Monday, July 1, 2013

Rose-Colored Stained Glass Windows

I read yesterday some interesting facts about colonial America.  We tend to look back on the Puritan era as a time when the church dominated society, for better or worse.  But apparently, it wasn't necessarily so.  In 1776 only 17 percent of the people living in the soon-to-be United States were members of a church congregation.  And even in very Puritan New England, about a third of all first births that happened between 1761 and 1800 came less than nine months into the marriage of the parents.

Just goes to show that we tend to look on the "good old days" with rose-colored glasses (if one could consider the Puritan era as religious good old days . . . but that's another post).

It was an interesting coincidence to read these statistics yesterday, because I knew I wanted today to write about the following point that Ed Stetzer makes in his  article I referred to in my last post:

Fifty years ago, Christians comprised the mainstream in America and were fully accepted as a cultural majority. Many during that time did not stand up for those who were weak and marginalized. The "good old days" so often longed for were also times of racial oppression, gender discrimination, and theological confusion. So, pining for those "moral" days of yore is like chasing a mirage. The past simply wasn't that great for many when Christians had more influence.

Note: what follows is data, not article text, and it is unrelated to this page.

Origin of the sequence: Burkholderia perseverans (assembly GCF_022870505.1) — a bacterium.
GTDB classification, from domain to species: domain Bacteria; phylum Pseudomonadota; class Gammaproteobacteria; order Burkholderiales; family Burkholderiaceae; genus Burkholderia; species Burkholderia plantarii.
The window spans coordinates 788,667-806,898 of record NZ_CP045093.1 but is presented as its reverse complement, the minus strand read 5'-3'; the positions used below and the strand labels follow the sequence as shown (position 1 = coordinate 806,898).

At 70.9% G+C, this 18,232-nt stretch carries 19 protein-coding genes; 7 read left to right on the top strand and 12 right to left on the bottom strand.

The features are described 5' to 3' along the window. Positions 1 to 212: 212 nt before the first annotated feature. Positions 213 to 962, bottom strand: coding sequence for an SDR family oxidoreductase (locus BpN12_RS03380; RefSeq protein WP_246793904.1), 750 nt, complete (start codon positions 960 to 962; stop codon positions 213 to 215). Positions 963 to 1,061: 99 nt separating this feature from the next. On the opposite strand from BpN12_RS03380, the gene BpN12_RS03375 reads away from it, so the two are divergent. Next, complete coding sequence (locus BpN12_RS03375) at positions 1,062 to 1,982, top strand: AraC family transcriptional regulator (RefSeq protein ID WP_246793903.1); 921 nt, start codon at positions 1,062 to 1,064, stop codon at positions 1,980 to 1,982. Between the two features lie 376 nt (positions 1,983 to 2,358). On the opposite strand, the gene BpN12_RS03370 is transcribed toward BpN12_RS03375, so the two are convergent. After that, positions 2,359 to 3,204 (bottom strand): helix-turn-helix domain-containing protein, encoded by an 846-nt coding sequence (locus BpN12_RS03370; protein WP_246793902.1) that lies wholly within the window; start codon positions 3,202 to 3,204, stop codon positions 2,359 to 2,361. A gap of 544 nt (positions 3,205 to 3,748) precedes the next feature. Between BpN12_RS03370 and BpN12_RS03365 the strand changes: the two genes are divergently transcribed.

Yeah.  We forget those things.  If there are those out there who fear a Christian-dominated nation, we may have given them good reason for that fear.

Every time we move and start looking at other churches, I find myself initially attracted to churches that feel like the one I grew up in.  And there were wonderful things about the church of my youth -- I wouldn't change that aspect of my early years at all.  But having grown up now, I am aware of the things I wasn't aware of at the time.  The tension and discomfort the very few black members of the congregation felt.  The strain on my sister's homosexual friend.  The marriages that were falling apart behind the scenes, or staying together more for appearances than for any other reason.  The generation of young people who were not getting the grounding in their faith they needed to continue. 

Christians who rail about the moral condition of our culture today need to remember three things.  One, the unregenerated are going to behave like the unregenerated.  Just what else do you expect of them?  That's exactly how you would behave if you were in their place.

Two, there are far more unregenerated within the church walls than we want to believe.  Church folk may have their own lingo and "secret handshakes" that separate us from the world, but too often, that's all that separates us from the world.  I believe the last statistic I heard about divorce had the divorce rate of church-going Christians slightly higher than the general public.  Shameful.

Three, the situation today grew out of the situation of yore which you are fighting to maintain or restore.  The happy, traditional, Christian world you seek where you can float through life as happy, traditional, Christian people never existed . . . and never will.  The world is a battleground. It always has been.

As Stetzer says, we didn't do a very good job of things when we were "on top" -- and that's why we may be losing the culture war now.  I just thank God that the "culture war" and the fight to keep a "Christian nation" aren't the fight God calls us to wage here.

But that, again, is a topic for another post.  :)

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